1stt. incomea 554 0.94 0.89;0.98 0.18 0.38 0.76 1.31 1.94 96 94;98
2ndt. income 554 0.99 0.93;1.04 0.19 0.40 0.80 1.37 2.05 96 94;98
3rdt. income 553 0.91 0.85;0.98 0.17 0.37 0.74 1.28 1.89 97 95;99
Vegetables and legumes Male 722 2.19 1.92;2.48 0.86 1.42 2.10 2.85 3.60 76 59;93
  Female 939 1.87 1.63;2.11 0.74 1.20 1.79 2.43 3.08 62 51;72
Adolescent 561 1.81 1.66;1.95 0.70 1.16 1.73 2.35 2.97 90 83;98
Adult 583 2.06 1.81;2.32 0.80 1.31 1.96 2.68 3.39 68 57;81
Older adult 517 2.09 1.88;2.29 0.81 1.33 1.98 2.71 3.44 44b 33;55
1stt. incomea 554 1.94 1.73;2.17 0.76 1.25 1.86 2.52 3.17 67 57;77
2ndt. income 554 1.80 1.49;2.11 0.71 1.16 1.73 2.34 2.95 77 64;92
3rdt. income 553 2.25 2.05;2.45 0.87 1.45 2.17 2.92 3.70 62 53;72
Milk and dairy products Male 722 0.96 0.75;1.04 0.22 0.49 0.86 1.24 1.60 100 99;100
  Female 939 0.93 0.86;1.02 0.22 0.50 0.89 1.27 1.65 98 97;100
Adolescent 561 1.13 1.03;1.23 0.28 0.63 1.10 1.56 1.98 99 98;100
Adult 583 0.88b 0.77;0.98 0.22 0.48 0.85 1.21 1.54 100 99;100
Older adult 517 0.88 0.73;1.04 0.22 0.49 0.85 1.22 1.57 97 94;100
1stt. incomea 554 0.94 0.83;1.05 0.23 0.51 0.90 1.29 1.67 99 97;100
2ndt. income 554 0.87 0.79;0.96 0.21 0.48 0.83 1.20 1.55 99 99;100
3rdt. income 553 0.94 0.82;1.06 0.23 0.52 0.90 1.29 1.66 99 98;100
Meat and eggs Male 722 2.18 1.96;2.45 1.24 1.68 2.16 2.66 3.16 6 2;11
  Female 939 1.51b 1.45;1.57 0.84 1.14 1.48 1.85 2.21 9 4;13
Adolescent 561 1.95 1.79;2.11 1.03 1.41 1.87 2.41 2.95 11 7;16
Adult 583 1.88 1.71;2.05 1.00 1.36 1.81 2.33 2.86 7 3;11
Older adult 517 1.46b 1.37;1.54 0.76 1.05 1.39 1.80 2.22 8 2;14
1stt. incomea 554 1.72 1.67;1.77 0.89 1.23 1.64 2.12 2.63 8 3;13
2ndt. income 554 1.86 1.66;2.05 0.97 1.33 1.78 2.30 2.84 7 3;11
3rdt. income 553 1.89 1.72;2.07 0.99 1.37 1.82 2.35 2.89 7 3;12

Table 3 shows the mean, the percentiles of usual serving intake and the percentages of individuals with usual intake above the recommended level for the following groups: oil, fat and oily seeds; sugars and sweets. More than half of the population consumed above the recommended level of sweets and sugars and oil, fat and oily seeds. There was no difference between the strata with regards intake of sugar and sweets above the recommended level; individuals in the highest incomes had the smallest percentage of consuming more than the recommended amount of oil, fat and oily seeds (57.0%). However, mean consumption of both groups was higher among males and in adolescents.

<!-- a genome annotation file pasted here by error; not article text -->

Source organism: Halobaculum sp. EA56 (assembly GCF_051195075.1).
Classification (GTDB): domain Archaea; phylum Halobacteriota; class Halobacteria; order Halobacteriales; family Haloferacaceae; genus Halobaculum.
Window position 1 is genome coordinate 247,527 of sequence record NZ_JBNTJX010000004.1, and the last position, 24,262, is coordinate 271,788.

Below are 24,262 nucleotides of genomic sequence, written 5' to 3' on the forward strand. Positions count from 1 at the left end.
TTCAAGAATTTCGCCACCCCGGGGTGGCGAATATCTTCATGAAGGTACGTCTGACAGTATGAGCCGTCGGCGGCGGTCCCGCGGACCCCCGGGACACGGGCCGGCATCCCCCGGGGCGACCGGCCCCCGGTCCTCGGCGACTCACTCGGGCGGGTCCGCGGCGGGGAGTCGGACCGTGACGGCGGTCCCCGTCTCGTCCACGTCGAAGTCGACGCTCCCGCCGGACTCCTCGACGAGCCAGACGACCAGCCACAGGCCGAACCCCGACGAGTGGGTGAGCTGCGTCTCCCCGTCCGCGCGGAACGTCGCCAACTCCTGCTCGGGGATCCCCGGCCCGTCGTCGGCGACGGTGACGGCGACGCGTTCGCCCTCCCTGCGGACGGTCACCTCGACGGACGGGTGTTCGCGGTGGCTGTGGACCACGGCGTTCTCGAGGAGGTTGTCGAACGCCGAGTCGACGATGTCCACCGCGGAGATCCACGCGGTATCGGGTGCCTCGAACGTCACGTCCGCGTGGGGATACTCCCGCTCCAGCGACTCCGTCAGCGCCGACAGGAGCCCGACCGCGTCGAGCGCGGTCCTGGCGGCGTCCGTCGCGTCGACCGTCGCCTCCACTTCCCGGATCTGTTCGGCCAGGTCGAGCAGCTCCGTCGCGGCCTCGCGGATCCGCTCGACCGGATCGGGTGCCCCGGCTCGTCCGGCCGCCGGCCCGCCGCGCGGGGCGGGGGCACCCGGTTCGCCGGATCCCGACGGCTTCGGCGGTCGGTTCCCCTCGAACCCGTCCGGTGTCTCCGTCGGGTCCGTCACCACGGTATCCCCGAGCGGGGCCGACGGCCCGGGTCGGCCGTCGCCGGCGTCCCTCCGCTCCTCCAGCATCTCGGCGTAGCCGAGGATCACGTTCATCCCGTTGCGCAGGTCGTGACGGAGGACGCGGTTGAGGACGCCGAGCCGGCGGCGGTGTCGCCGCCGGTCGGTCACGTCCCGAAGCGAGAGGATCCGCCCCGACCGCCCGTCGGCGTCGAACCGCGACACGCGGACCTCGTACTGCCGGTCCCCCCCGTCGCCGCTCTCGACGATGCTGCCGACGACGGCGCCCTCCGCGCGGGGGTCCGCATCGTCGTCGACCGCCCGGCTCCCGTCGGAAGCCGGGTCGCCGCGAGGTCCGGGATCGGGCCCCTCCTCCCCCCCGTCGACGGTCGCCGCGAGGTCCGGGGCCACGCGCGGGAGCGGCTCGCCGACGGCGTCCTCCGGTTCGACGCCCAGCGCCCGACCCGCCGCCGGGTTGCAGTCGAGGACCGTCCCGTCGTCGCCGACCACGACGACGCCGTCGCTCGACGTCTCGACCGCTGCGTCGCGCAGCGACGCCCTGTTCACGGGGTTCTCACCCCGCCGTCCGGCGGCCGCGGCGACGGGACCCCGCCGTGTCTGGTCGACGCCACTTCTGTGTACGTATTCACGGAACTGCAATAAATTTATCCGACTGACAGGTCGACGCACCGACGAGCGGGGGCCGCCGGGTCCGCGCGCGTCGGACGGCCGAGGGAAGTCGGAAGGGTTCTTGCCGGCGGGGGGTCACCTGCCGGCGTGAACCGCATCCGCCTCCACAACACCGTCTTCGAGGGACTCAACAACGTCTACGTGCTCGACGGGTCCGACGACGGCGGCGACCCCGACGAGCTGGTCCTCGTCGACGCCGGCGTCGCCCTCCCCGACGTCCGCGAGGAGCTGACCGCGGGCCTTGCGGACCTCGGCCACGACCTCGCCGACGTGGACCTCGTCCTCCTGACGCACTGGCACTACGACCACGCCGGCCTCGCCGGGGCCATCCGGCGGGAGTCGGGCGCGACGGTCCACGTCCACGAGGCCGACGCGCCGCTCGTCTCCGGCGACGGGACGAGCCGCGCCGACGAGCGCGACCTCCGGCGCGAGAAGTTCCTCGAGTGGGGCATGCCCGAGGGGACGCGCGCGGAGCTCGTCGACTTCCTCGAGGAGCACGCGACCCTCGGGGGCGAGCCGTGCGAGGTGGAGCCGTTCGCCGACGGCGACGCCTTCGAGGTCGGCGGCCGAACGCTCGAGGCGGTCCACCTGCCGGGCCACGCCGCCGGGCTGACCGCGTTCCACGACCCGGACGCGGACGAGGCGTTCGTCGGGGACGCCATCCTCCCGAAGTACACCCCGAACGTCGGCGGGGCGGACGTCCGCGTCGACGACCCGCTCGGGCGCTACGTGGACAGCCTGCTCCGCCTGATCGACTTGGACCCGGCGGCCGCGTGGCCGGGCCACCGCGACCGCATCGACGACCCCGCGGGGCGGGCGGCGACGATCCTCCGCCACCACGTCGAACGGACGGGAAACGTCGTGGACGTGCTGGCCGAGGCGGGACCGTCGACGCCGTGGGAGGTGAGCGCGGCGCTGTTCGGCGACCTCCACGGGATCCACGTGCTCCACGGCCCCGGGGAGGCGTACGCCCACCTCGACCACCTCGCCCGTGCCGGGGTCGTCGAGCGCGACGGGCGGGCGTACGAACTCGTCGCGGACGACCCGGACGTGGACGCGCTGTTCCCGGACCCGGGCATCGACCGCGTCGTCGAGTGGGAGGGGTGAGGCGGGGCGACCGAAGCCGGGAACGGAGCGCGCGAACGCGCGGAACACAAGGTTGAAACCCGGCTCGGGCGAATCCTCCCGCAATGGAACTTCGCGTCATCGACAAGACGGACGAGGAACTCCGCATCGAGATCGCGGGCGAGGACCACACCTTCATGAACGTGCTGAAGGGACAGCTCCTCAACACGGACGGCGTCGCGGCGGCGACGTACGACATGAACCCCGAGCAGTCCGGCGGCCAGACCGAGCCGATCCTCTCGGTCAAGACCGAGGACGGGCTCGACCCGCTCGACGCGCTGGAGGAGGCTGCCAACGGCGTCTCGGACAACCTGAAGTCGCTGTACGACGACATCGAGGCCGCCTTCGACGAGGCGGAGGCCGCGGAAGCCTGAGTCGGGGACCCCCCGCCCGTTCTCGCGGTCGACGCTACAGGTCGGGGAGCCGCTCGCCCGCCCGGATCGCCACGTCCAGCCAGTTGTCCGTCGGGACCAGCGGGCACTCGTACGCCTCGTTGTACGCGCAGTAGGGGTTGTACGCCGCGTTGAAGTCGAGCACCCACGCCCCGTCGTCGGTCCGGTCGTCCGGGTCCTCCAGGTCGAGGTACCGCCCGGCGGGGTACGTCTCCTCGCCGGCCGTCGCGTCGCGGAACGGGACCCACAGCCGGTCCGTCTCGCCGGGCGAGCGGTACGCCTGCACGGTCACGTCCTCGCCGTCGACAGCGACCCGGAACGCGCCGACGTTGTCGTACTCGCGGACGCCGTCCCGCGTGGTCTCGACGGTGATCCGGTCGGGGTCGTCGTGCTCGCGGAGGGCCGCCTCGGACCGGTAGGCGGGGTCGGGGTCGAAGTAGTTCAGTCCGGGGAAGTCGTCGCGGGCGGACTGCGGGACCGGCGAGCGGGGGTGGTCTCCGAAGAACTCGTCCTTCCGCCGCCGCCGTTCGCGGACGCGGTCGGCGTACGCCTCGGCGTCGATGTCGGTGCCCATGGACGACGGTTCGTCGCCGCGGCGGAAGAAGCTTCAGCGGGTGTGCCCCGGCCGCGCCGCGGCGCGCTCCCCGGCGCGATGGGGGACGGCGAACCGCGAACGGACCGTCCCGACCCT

Table 3 . Mean and percentiles of distribution of intake of servings and the proportion of the population with usual consumption above the recommended level for each group in the Food Guide. Sao Paulo, SP, Southeastern Brazil, 2008. (N = 1,661) 

Food groups Characteristics of the population n Mean 95%CI Percentiles of intake % above 95%CI
10 25 50 75 90
Oils, fat and oily seeds Male 722 1.49 1.39;1.59 0.31 0.66 1.26 2.05 2.98 60 55;64
  Female 939 1.28b 1.21;1.37 0.27 0.57 1.08 1.77 2.54 66 63;70
Adolescent 561 1.72 1.56;1.88 0.36 0.77 1.47 2.38 3.38 66 61;72
Adult 583 1.35 1.24;1.46 0.28 0.60 1.15 1.85 2.65 62 57;67
Older adult 517 1.19b 1.06;1.32 0.25 0.53 1.01 1.64 2.35 67 64;73
1stt. incomea 554 1.44 1.29;1.59 0.29 0.63 1.21 1.99 2.86 68 64;71
2ndt. income 554 1.53 1.43;1.63 0.31 0.68 1.30 2.10 3.01 68 64;72
3rdt. income 553 1.22b 1.7;1.28 0.25 0.54 1.04 1.69 2.42 57b 52;62
Sugars and sweets Male 722 1.67 1.53;1.81 0.61 0.95 1.45 2.14 3.01 76 69;84
  Female 939 1.42b 1.33;1.48 0.50 0.78 1.21 1.81 2.54 82 68;97
Adolescent 561 2.49 2.21;2.77 1.03 1.55 2.28 3.18 4.21 93 85;100
Adult 583 1.43 1.31;1.55 0.55 0.85 1.28 1.83 2.41 78 69;88
Older adult 517 1.01b 0.91;1.12 0.37 0.59 0.90 1.31 1.74 71 51;98
1stt. incomea 554 1.46 1.32;1.61 0.50 0.78 1.23 1.88 2.71 78 68;88
2ndt. income 554 1.48 1.35;1.61 0.52 0.82 1.27 1.89 2.67 78 68;87
3rdt. income 553 1.62 1.58;1.65 0.59 0.92 1.41 2.07 2.86 82 69;95

DISCUSSION

Usual intake of servings of food groups recommended by the Food Guide were estimated and insufficient intake of the following were found: fruit and natural fruit juices, grains, roots and tubers and derivatives and milk and dairy products. A high percentage of individuals consuming above the recommended levels of oil, fat and oily seeds and sugars and sweets was also observed.

In general, inadequacies in each group from the Food Guide were comparable between all sub-populations studied, indicating that the population is systematically exposed to the risk of an inadequate diet. Although sex, age group and income influenced mean intake of some groups from the Food Guide, the same was not true when the percentage of inadequacy was assessed. For example, women consumed smaller quantities of meat and eggs than men, but their percentiles of inadequacy did not differ statistically. This is because, although males have higher mean consumption of this food groups, they also have higher mean energy intake. Similarly, mean total consumption of meat and eggs is lower for women, meaning that the calorie share is similar between the sexes. The same occurs in other groups, with higher intake of sugars and sweets, oil, fat and oily seeds, beans and grains, roots, tubers and derivatives.